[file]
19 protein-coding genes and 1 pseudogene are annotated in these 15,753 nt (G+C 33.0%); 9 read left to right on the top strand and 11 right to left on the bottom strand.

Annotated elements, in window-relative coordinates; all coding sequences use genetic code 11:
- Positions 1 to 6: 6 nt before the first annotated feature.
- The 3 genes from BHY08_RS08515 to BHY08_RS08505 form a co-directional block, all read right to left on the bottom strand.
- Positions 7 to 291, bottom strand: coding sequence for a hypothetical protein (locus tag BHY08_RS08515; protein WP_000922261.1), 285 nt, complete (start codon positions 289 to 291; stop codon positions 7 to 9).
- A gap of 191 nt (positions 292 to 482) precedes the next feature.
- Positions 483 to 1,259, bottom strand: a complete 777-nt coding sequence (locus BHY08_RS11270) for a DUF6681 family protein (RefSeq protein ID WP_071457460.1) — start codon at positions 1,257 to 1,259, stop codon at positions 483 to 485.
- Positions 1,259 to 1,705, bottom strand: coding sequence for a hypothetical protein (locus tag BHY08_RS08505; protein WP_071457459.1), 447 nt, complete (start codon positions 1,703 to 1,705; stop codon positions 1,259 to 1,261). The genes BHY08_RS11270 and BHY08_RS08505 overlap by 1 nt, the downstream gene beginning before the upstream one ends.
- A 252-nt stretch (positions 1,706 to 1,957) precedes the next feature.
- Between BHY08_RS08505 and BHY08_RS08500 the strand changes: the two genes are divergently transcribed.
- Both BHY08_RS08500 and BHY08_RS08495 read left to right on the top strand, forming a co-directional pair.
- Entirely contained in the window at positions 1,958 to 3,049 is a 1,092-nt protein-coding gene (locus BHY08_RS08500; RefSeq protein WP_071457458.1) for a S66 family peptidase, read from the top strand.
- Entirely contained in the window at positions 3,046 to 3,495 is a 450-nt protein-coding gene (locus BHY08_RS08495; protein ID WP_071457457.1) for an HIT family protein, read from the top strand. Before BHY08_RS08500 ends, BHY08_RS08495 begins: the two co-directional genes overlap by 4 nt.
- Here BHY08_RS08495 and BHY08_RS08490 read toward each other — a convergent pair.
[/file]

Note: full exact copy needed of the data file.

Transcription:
19 protein-coding genes and 1 pseudogene are annotated in these 15,753 nt (G+C 33.0%); 9 read left to right on the top strand and 11 right to left on the bottom strand.

Annotated elements, in window-relative coordinates; all coding sequences use genetic code 11:
- Positions 1 to 6: 6 nt before the first annotated feature.
- The 3 genes from BHY08_RS08515 to BHY08_RS08505 form a co-directional block, all read right to left on the bottom strand.
- Positions 7 to 291, bottom strand: coding sequence for a hypothetical protein (locus tag BHY08_RS08515; protein WP_000922261.1), 285 nt, complete (start codon positions 289 to 291; stop codon positions 7 to 9).
- A gap of 191 nt (positions 292 to 482) precedes the next feature.
- Positions 483 to 1,259, bottom strand: a complete 777-nt coding sequence (locus BHY08_RS11270) for a DUF6681 family protein (RefSeq protein ID WP_071457460.1) — start codon at positions 1,257 to 1,259, stop codon at positions 483 to 485.
- Positions 1,259 to 1,705, bottom strand: coding sequence for a hypothetical protein (locus tag BHY08_RS08505; protein WP_071457459.1), 447 nt, complete (start codon positions 1,703 to 1,705; stop codon positions 1,259 to 1,261). The genes BHY08_RS11270 and BHY08_RS08505 overlap by 1 nt, the downstream gene beginning before the upstream one ends.
- A 252-nt stretch (positions 1,706 to 1,957) precedes the next feature.
- Between BHY08_RS08505 and BHY08_RS08500 the strand changes: the two genes are divergently transcribed.
- Both BHY08_RS08500 and BHY08_RS08495 read left to right on the top strand, forming a co-directional pair.
- Entirely contained in the window at positions 1,958 to 3,049 is a 1,092-nt protein-coding gene (locus BHY08_RS08500; RefSeq protein WP_071457458.1) for a S66 family peptidase, read from the top strand.
- Entirely contained in the window at positions 3,046 to 3,495 is a 450-nt protein-coding gene (locus BHY08_RS08495; protein ID WP_071457457.1) for an HIT family protein, read from the top strand. Before BHY08_RS08500 ends, BHY08_RS08495 begins: the two co-directional genes overlap by 4 nt.
- Here BHY08_RS08495 and BHY08_RS08490 read toward each other — a convergent pair.